Sweeteners in food

Learn more about sweeteners, why they’re used, and how they may affect health.

Why sweeteners are used in food

Sweeteners are used to:

  • reduce sugar content
  • lower the energy content of food.

They are many times sweeter than sugar. This means they can be used in small amounts.

Sweeteners are used instead of sugar because they:

  • can be eaten by people who need to manage their energy or sugar intake
  • can reduce tooth decay.

Foods that contain sweeteners

Examples of some foods that may use sweeteners are:

  • soft drinks
  • yoghurt
  • chewing gum.

Are sweeteners safe?

Studies have shown that most sweeteners are safe. 

People who need to limit their intake

Some people have a rare inherited disorder called phenylketonuria (PKU). People with PKU can't break down the sweeteners aspartame and aspartame-acesulphame salt.

Foods containing these sweeteners must have a warning on the label.

How sweeteners are regulated in New Zealand

All food additives, including sweeteners, must be assessed for safety by Food Standards Australia New Zealand (FSANZ).

Intense sweeteners – Food Standards Australia New Zealand

Science and research on sweeteners

The safe levels of food additives like sweeteners is calculated using a measure called the "acceptable daily intake" or ADI. ADIs tell you how much of a specific food additive you can safely eat each day, over the course of your life.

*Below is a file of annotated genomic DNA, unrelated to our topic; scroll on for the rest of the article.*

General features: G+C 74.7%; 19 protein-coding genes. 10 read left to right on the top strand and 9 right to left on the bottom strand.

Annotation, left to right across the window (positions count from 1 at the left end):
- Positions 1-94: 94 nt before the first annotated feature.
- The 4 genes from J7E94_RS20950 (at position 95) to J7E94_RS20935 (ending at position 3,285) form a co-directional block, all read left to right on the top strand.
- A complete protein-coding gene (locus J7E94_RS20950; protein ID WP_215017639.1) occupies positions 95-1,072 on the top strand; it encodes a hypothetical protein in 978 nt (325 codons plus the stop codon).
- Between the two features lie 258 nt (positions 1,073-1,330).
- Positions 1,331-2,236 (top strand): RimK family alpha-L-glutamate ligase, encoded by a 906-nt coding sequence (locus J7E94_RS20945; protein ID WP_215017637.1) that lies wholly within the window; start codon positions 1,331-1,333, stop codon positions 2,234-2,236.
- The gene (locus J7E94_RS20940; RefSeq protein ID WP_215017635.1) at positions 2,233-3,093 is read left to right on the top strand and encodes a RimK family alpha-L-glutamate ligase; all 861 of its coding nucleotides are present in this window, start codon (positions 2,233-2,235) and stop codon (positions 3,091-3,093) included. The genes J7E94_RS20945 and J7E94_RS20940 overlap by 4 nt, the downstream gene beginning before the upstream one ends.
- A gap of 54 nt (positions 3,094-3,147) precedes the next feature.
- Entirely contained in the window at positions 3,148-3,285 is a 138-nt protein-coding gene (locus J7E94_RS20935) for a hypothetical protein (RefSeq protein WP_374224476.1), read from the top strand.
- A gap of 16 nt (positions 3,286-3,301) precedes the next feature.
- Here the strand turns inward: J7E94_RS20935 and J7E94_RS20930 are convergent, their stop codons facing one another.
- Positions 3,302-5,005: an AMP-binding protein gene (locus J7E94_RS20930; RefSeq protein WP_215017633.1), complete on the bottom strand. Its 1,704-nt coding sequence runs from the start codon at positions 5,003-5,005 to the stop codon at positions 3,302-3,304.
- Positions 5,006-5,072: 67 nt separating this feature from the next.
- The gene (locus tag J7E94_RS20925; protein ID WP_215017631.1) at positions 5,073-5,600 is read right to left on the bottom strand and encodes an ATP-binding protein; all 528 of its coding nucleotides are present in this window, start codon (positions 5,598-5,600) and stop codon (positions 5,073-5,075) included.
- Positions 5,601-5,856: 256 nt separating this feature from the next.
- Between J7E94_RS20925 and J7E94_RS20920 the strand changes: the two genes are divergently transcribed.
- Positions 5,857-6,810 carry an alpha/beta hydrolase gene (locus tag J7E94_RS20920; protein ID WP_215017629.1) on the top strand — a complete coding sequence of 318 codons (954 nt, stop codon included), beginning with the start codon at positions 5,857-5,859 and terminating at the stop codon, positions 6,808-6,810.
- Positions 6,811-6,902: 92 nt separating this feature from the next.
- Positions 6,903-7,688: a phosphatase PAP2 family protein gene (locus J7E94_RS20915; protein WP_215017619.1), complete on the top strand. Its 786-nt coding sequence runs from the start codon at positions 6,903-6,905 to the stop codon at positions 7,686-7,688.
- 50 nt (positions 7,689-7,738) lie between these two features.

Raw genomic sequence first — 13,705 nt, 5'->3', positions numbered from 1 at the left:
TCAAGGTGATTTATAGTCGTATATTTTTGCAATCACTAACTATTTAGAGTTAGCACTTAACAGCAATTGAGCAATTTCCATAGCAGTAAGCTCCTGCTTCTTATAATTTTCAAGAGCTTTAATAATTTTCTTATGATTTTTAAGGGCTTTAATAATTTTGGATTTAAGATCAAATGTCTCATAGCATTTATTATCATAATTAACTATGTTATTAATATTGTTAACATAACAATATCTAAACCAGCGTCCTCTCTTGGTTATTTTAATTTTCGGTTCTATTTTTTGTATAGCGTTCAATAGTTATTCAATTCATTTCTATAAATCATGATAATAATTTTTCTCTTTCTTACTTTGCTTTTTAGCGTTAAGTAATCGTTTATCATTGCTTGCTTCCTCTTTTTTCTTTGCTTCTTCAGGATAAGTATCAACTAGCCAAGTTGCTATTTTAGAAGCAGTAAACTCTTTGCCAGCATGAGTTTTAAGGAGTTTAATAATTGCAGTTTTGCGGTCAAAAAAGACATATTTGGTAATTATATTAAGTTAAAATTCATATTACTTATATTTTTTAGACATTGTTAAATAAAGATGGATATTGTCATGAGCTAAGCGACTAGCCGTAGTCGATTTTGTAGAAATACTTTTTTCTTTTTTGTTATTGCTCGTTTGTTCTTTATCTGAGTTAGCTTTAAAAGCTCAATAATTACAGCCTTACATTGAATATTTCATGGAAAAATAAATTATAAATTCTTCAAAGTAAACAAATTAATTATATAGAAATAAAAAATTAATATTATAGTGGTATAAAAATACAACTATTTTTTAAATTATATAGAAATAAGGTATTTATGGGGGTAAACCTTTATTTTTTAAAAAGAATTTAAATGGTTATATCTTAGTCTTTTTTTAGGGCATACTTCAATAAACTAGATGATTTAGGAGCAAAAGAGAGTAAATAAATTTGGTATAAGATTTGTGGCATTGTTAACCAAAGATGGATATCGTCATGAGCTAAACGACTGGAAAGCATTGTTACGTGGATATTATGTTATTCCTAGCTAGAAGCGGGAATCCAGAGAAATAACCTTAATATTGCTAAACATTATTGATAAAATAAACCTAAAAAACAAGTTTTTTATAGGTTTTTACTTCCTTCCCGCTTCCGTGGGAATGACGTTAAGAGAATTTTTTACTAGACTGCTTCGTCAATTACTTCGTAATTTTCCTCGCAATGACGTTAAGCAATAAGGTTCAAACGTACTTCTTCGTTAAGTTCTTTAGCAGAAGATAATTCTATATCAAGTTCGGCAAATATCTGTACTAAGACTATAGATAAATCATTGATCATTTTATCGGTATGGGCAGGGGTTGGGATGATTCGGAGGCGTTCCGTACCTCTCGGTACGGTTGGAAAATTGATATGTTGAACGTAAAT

The ADI for the sweetener aspartame is 40 milligrams for each kilogram of body weight. To exceed this, a 70 kg adult would have to drink at least 15 to 20 cans of diet soft drink a day – every day of their life.

Sweeteners must be listed on labels

All sweeteners used in food must be listed on the label. Sweeteners are listed under the class name (sweetener), and name or international code number. For example, "sweetener (951)".

Find out more about food labelling

Types of sweetener

  • Acesulphame potassium (950)
  • Alitame (956)
  • Aspartame (951)
  • Aspartame-acesulphame salt (962)
  • Cyclamate (952)
  • Neotame (961)
  • Saccharin (954)
  • Stevia (steviol glycosides) (960)
  • Sucralose (955)
  • Thaumatin (957)

Reports and studies on sweeteners

European Food Safety Authority explains the safety of aspartame

Who to contact

If you have questions about sweeteners, email info@mpi.govt.nz

Last reviewed: